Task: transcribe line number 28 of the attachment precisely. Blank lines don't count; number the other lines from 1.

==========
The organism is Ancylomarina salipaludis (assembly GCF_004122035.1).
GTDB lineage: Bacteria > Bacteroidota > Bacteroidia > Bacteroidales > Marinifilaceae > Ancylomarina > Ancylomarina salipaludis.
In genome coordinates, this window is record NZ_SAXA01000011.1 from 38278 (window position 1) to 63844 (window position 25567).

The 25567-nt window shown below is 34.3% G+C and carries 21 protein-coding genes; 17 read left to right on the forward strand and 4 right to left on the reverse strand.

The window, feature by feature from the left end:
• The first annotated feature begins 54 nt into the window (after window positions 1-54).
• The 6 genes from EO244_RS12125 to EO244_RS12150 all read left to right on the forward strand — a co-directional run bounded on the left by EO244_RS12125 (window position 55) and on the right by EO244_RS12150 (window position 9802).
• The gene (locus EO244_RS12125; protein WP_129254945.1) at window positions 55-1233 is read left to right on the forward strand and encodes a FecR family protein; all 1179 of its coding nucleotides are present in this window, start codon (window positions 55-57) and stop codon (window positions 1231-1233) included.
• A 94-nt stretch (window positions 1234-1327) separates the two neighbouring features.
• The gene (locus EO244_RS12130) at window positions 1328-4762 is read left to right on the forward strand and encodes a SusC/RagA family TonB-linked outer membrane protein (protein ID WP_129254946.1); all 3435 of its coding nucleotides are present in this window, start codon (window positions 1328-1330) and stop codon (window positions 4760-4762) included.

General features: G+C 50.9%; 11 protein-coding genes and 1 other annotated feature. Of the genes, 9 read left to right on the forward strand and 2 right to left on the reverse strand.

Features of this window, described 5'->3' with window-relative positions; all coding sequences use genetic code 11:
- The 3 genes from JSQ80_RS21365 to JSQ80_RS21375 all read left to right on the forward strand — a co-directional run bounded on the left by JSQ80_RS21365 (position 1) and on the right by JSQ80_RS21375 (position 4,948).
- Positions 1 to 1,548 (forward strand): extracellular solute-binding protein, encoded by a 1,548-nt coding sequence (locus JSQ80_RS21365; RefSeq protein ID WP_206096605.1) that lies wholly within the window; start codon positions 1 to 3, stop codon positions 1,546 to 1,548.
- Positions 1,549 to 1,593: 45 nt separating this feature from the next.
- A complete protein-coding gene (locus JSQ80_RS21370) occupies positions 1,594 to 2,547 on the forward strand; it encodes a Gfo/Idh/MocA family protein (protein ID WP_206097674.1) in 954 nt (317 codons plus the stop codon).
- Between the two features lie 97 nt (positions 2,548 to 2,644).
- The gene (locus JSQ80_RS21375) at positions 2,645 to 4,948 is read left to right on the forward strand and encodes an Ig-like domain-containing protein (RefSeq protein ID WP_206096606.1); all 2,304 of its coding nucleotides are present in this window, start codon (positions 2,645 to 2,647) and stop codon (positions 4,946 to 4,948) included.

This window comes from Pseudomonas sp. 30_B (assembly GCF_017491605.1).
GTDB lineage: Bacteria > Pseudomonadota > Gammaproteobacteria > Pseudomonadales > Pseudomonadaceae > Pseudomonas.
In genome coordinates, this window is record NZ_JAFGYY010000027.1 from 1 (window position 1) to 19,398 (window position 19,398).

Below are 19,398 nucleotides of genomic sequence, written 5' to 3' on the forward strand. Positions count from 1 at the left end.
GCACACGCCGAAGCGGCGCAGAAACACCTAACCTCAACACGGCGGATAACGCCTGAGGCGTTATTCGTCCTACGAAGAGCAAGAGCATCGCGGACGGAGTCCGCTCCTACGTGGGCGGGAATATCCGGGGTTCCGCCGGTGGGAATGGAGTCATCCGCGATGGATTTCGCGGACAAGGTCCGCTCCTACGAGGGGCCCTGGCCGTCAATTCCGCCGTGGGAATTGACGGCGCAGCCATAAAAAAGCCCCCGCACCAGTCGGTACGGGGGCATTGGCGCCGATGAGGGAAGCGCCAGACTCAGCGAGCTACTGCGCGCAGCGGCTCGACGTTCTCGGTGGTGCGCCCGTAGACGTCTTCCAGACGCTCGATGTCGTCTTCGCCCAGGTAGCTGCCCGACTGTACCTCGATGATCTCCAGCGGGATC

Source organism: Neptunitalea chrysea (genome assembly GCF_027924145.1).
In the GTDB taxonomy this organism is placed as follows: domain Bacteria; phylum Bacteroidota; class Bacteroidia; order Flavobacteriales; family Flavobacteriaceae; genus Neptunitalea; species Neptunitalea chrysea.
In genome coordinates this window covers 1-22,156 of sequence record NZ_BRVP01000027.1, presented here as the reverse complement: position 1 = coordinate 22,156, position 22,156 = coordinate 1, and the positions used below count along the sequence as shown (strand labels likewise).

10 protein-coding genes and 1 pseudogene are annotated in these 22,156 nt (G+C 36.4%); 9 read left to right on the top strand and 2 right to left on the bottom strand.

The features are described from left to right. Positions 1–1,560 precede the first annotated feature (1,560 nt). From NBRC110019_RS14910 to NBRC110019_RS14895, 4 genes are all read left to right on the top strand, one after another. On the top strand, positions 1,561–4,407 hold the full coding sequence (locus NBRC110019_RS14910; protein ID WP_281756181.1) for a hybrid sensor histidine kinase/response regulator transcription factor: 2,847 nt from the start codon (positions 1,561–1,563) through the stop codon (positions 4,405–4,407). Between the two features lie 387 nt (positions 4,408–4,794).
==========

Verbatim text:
The features are described from left to right. Positions 1–1,560 precede the first annotated feature (1,560 nt). From NBRC110019_RS14910 to NBRC110019_RS14895, 4 genes are all read left to right on the top strand, one after another. On the top strand, positions 1,561–4,407 hold the full coding sequence (locus NBRC110019_RS14910; protein ID WP_281756181.1) for a hybrid sensor histidine kinase/response regulator transcription factor: 2,847 nt from the start codon (positions 1,561–1,563) through the stop codon (positions 4,405–4,407). Between the two features lie 387 nt (positions 4,408–4,794).